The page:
Monday, September 24, 2007

Belgium on the verge of a nervous breakdown

Belgium is on the verge of a partition crisis as its French and Dutch components cannot agree on a government 100 days after the last election. The parties of the northern Dutch speaking Flanders cannot agree on coalition government with French-speaking Wallonia in the south. Not even the constitutional glue of the monarchy in the shape of King Albert II has been able to resolve the crisis. Albert has negotiated between the parties and ultimately asked would-be Flemish Prime Minister Yves Leterme to form a cabinet but all to no avail so far.

According to former nine times Belgian Prime Minister Wilfried Martens, the euro currency is partly to blame for the current impasse. Martens was prime minister for much of the 1980s when the Belgian franc was the country’s currency. He said the conflicts between Walloons and Flemish were just as bitter in his day but the fact they had their own currency lent urgency to seeking a resolution. Martens recalls being visited by central bankers from the Belgian national bank in 1981. "They told us all the time how they were having to intervene every day, billions at a time, to support the value of the Belgian franc," he said. But today’s crisis barely causes a ripple with the euro system which reacts more to problems within the American economy than the Belgian one.

Belgium was created in 1830 as a political compromise. 15 years earlier the predominantly Catholic Southern Netherlands (which had passed from Austrian to French control) was placed under Dutch control by the Congress of Vienna after the defeat of Napoleon. The new united kingdom of the Netherlands would act as a buffer state against any future French invasions.

But the area what was to become Belgium resented the domination of Amsterdam and King William I. It was mainly a matter of religion. Although the south had both Dutch and French speakers, they were both predominantly Catholic. And they resented the rule of the Calvinistic north. The Belgian revolution of 1830 began with a riot at the opera after a performance of La Muette de Portici set against the local uprising against the Spanish masters of Naples in the 17th century. After bloody street fighting in Brussels, the rebels declared a provisional government and proclaimed a constitution in 1831. Leopold I was installed as King of the Belgians in July that year. The Dutch invaded but were held up by a French force. The Dutch did not end their ineffective struggle to resume control until 1839.

In that year, the Treaty of London recognised Belgium as an independent and neutral country. The new country was dominated by a Francophone elite; the Dutch citizens of the north were second class citizens. Beyond the local squabbles, the wording of 1839 treaty would have long lasting repercussions as it bound Britain to guard the neutrality of Belgium. Britain would have to live up to the treaty in 1914 when Germany invaded. Belgium was a major battleground during that war with the battles of Ypres and Langemarck fought on Belgian soil. During the German occupation it declared Belgium an artificial creation and administratively separated Flanders from Wallonia.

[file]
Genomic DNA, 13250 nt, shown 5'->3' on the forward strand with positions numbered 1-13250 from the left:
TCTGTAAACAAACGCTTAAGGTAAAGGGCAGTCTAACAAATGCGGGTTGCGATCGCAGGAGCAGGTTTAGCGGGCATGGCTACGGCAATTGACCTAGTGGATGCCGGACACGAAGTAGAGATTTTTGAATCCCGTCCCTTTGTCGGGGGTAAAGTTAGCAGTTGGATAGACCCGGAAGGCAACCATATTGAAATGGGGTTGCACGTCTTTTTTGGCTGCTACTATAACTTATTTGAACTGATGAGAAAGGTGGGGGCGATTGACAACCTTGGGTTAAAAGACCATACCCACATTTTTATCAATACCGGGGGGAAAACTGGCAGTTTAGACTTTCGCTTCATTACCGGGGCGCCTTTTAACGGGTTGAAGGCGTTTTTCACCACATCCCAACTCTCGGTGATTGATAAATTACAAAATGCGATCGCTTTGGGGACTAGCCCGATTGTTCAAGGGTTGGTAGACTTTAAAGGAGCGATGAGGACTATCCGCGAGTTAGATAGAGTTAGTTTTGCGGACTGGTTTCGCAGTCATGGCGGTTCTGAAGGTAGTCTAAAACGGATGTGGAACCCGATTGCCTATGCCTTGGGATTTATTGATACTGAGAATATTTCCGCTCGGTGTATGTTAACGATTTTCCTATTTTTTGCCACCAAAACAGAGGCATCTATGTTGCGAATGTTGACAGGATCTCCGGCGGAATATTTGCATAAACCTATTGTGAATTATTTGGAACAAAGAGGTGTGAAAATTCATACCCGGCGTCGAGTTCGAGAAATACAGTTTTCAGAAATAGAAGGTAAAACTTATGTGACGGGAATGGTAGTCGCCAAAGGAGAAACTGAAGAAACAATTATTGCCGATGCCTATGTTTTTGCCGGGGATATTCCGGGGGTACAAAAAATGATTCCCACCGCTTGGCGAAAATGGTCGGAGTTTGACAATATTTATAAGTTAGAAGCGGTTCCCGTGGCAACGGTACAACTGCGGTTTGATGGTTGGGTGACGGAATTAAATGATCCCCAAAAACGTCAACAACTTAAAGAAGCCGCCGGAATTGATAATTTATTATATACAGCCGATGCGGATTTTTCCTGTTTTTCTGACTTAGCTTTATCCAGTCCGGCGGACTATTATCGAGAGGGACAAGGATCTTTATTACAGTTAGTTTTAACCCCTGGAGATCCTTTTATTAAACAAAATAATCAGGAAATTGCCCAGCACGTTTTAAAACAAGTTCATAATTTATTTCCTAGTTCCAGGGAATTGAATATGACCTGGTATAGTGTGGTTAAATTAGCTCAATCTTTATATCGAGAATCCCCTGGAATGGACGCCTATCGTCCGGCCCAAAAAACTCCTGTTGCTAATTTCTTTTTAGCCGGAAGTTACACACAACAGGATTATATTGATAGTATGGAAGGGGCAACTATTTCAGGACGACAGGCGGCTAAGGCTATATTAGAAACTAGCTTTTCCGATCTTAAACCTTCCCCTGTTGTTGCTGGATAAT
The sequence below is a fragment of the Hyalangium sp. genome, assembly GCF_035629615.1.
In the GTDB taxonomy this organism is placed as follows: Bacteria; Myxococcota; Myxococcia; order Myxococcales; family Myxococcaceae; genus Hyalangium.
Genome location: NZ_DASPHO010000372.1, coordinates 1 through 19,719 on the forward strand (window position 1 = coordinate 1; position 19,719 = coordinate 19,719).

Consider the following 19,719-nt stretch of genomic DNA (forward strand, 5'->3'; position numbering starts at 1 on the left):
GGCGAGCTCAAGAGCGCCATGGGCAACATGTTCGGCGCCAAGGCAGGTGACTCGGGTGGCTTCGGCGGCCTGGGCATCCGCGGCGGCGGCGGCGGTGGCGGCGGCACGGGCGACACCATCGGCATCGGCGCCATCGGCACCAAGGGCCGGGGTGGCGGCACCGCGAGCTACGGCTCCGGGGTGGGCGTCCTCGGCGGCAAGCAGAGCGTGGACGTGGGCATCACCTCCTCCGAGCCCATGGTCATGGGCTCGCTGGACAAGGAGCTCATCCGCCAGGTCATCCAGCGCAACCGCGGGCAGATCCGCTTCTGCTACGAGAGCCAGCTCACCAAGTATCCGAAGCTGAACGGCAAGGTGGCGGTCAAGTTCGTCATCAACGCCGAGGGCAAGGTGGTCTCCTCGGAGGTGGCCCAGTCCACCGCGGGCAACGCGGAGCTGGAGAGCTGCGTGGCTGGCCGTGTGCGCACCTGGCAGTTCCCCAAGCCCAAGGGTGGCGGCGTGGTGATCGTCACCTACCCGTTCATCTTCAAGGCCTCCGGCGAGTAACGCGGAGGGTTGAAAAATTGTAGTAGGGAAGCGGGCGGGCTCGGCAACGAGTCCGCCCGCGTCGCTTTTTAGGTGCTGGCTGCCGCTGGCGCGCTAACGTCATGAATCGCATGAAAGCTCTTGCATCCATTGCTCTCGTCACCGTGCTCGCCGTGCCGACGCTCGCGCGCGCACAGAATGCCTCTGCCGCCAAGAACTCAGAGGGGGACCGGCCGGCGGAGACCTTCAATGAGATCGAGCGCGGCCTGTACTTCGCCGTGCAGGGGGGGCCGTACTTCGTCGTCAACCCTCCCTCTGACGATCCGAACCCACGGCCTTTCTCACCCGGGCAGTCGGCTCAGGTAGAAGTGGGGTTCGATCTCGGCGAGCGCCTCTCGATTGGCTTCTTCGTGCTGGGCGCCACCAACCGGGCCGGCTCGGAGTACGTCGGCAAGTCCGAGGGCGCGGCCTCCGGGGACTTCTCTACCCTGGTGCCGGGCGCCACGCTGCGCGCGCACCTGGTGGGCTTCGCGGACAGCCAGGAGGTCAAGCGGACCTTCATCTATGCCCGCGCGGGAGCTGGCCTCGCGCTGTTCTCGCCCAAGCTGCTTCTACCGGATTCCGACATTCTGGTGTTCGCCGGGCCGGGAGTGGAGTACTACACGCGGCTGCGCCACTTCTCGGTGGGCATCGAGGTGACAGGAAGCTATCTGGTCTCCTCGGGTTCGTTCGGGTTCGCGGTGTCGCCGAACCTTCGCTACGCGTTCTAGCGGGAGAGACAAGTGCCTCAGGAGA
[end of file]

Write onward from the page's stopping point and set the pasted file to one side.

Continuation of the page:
The country was united again after the war. After World War II, Belgium became an administrative capital, becoming first the home of NATO and then the new European Economic Community in 1957. But its internal divisions never went away. For Belgium’s first 130 years, French-speaking Wallonia was the country’s economic powerhouse, the richest coal and steel-making area on the continent. The poorer inhabitants of mostly rural Flanders were largely excluded from power, and Flemish, the local version of Dutch, was looked down on by French-speakers as a peasant dialect.

But after the war Wallonia’s economy went into long-term decline, like other heavy industrial regions in Europe, while the Flemish population grew and the economy of Flanders boomed. Now there are six million Flemings and only four million Walloons, and the unemployment rate in Wallonia (17.6 per cent) is almost twice that of Flanders (9.3 per cent).

The prosperous Flemings mostly vote conservative, while poorer Walloons vote more to the left, and there are no political parties that appeal to both language groups. Since 1971 both communities have administered their own educational systems. Making a government always involves putting together parties from both sides of the language divide, and it is never an easy process. Flemish Christian Democrats won the most votes in the June election with 30 per cent of the Flemish vote and 18.5 per cent of the national vote. But Party leader Yves Leterme has been unable to form a new government. He wants more autonomy for Flanders but French-speaking parties are suspicious he wants to secede from Belgium.

According to a recent opinion poll two-thirds of people in Flanders thought Belgium would not survive much longer as a unitary state. The biggest problem would be what to do with Brussels. The capital is a French speaking enclave within Flanders. Those in favour of Flemish secession are happy to allow Brussels become a European Union city but suggest that Wallonia itself will fragment into French, Luxembourgois and German components.

This view remains speculative while (according to a 2005 poll) 87 percent of all Belgians want the country to remain united. A thousand people took to the streets of the capital on the anniversary of the country's independence to march in favour of unity. One pro-unity demonstrator said "In Belgium, for the moment, we are in crisis. It's a pseudo-political crisis organised by lunatics. No more, no less. It's about power and will bring nothing but misery. Hands off Belgium!"

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